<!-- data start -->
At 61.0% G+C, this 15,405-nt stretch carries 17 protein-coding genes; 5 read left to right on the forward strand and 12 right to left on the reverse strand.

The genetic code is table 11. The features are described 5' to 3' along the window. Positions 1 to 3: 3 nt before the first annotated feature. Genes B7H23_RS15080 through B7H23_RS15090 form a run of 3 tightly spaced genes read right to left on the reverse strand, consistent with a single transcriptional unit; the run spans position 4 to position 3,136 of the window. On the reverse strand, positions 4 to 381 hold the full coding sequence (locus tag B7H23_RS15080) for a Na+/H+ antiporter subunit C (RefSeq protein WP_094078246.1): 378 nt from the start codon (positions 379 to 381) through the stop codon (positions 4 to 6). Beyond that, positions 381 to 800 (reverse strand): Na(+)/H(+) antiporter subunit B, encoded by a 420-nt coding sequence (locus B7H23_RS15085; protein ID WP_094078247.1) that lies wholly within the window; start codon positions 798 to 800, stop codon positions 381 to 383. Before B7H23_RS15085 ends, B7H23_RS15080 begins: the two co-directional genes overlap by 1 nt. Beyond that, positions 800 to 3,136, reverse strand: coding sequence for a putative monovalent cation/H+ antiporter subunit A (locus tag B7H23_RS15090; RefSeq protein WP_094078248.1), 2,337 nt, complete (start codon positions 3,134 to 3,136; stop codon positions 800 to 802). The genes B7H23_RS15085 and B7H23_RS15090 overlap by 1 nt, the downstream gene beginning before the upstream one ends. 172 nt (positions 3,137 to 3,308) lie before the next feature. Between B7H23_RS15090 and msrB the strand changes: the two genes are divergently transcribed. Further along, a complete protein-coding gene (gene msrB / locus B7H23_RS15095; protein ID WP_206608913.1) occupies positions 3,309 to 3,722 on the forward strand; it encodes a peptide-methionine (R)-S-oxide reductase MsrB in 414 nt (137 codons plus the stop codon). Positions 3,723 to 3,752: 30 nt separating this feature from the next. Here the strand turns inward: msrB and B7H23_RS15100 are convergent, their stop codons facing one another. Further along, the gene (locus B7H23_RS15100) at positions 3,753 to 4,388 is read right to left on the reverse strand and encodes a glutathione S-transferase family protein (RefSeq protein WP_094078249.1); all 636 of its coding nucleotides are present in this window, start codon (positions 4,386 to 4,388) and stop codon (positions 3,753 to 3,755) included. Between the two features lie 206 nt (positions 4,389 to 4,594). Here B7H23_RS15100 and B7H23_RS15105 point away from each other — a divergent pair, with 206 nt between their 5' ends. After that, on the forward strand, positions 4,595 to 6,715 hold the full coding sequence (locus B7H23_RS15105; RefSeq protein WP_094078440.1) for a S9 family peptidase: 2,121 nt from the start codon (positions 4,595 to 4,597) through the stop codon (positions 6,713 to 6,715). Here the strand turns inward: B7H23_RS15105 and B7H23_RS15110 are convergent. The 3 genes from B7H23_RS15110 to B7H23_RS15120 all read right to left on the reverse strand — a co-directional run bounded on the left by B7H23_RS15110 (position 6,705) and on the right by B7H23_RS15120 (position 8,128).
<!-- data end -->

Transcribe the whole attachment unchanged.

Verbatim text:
At 61.0% G+C, this 15,405-nt stretch carries 17 protein-coding genes; 5 read left to right on the forward strand and 12 right to left on the reverse strand.

The genetic code is table 11. The features are described 5' to 3' along the window. Positions 1 to 3: 3 nt before the first annotated feature. Genes B7H23_RS15080 through B7H23_RS15090 form a run of 3 tightly spaced genes read right to left on the reverse strand, consistent with a single transcriptional unit; the run spans position 4 to position 3,136 of the window. On the reverse strand, positions 4 to 381 hold the full coding sequence (locus tag B7H23_RS15080) for a Na+/H+ antiporter subunit C (RefSeq protein WP_094078246.1): 378 nt from the start codon (positions 379 to 381) through the stop codon (positions 4 to 6). Beyond that, positions 381 to 800 (reverse strand): Na(+)/H(+) antiporter subunit B, encoded by a 420-nt coding sequence (locus B7H23_RS15085; protein ID WP_094078247.1) that lies wholly within the window; start codon positions 798 to 800, stop codon positions 381 to 383. Before B7H23_RS15085 ends, B7H23_RS15080 begins: the two co-directional genes overlap by 1 nt. Beyond that, positions 800 to 3,136, reverse strand: coding sequence for a putative monovalent cation/H+ antiporter subunit A (locus tag B7H23_RS15090; RefSeq protein WP_094078248.1), 2,337 nt, complete (start codon positions 3,134 to 3,136; stop codon positions 800 to 802). The genes B7H23_RS15085 and B7H23_RS15090 overlap by 1 nt, the downstream gene beginning before the upstream one ends. 172 nt (positions 3,137 to 3,308) lie before the next feature. Between B7H23_RS15090 and msrB the strand changes: the two genes are divergently transcribed. Further along, a complete protein-coding gene (gene msrB / locus B7H23_RS15095; protein ID WP_206608913.1) occupies positions 3,309 to 3,722 on the forward strand; it encodes a peptide-methionine (R)-S-oxide reductase MsrB in 414 nt (137 codons plus the stop codon). Positions 3,723 to 3,752: 30 nt separating this feature from the next. Here the strand turns inward: msrB and B7H23_RS15100 are convergent, their stop codons facing one another. Further along, the gene (locus B7H23_RS15100) at positions 3,753 to 4,388 is read right to left on the reverse strand and encodes a glutathione S-transferase family protein (RefSeq protein WP_094078249.1); all 636 of its coding nucleotides are present in this window, start codon (positions 4,386 to 4,388) and stop codon (positions 3,753 to 3,755) included. Between the two features lie 206 nt (positions 4,389 to 4,594). Here B7H23_RS15100 and B7H23_RS15105 point away from each other — a divergent pair, with 206 nt between their 5' ends. After that, on the forward strand, positions 4,595 to 6,715 hold the full coding sequence (locus B7H23_RS15105; RefSeq protein WP_094078440.1) for a S9 family peptidase: 2,121 nt from the start codon (positions 4,595 to 4,597) through the stop codon (positions 6,713 to 6,715). Here the strand turns inward: B7H23_RS15105 and B7H23_RS15110 are convergent. The 3 genes from B7H23_RS15110 to B7H23_RS15120 all read right to left on the reverse strand — a co-directional run bounded on the left by B7H23_RS15110 (position 6,705) and on the right by B7H23_RS15120 (position 8,128).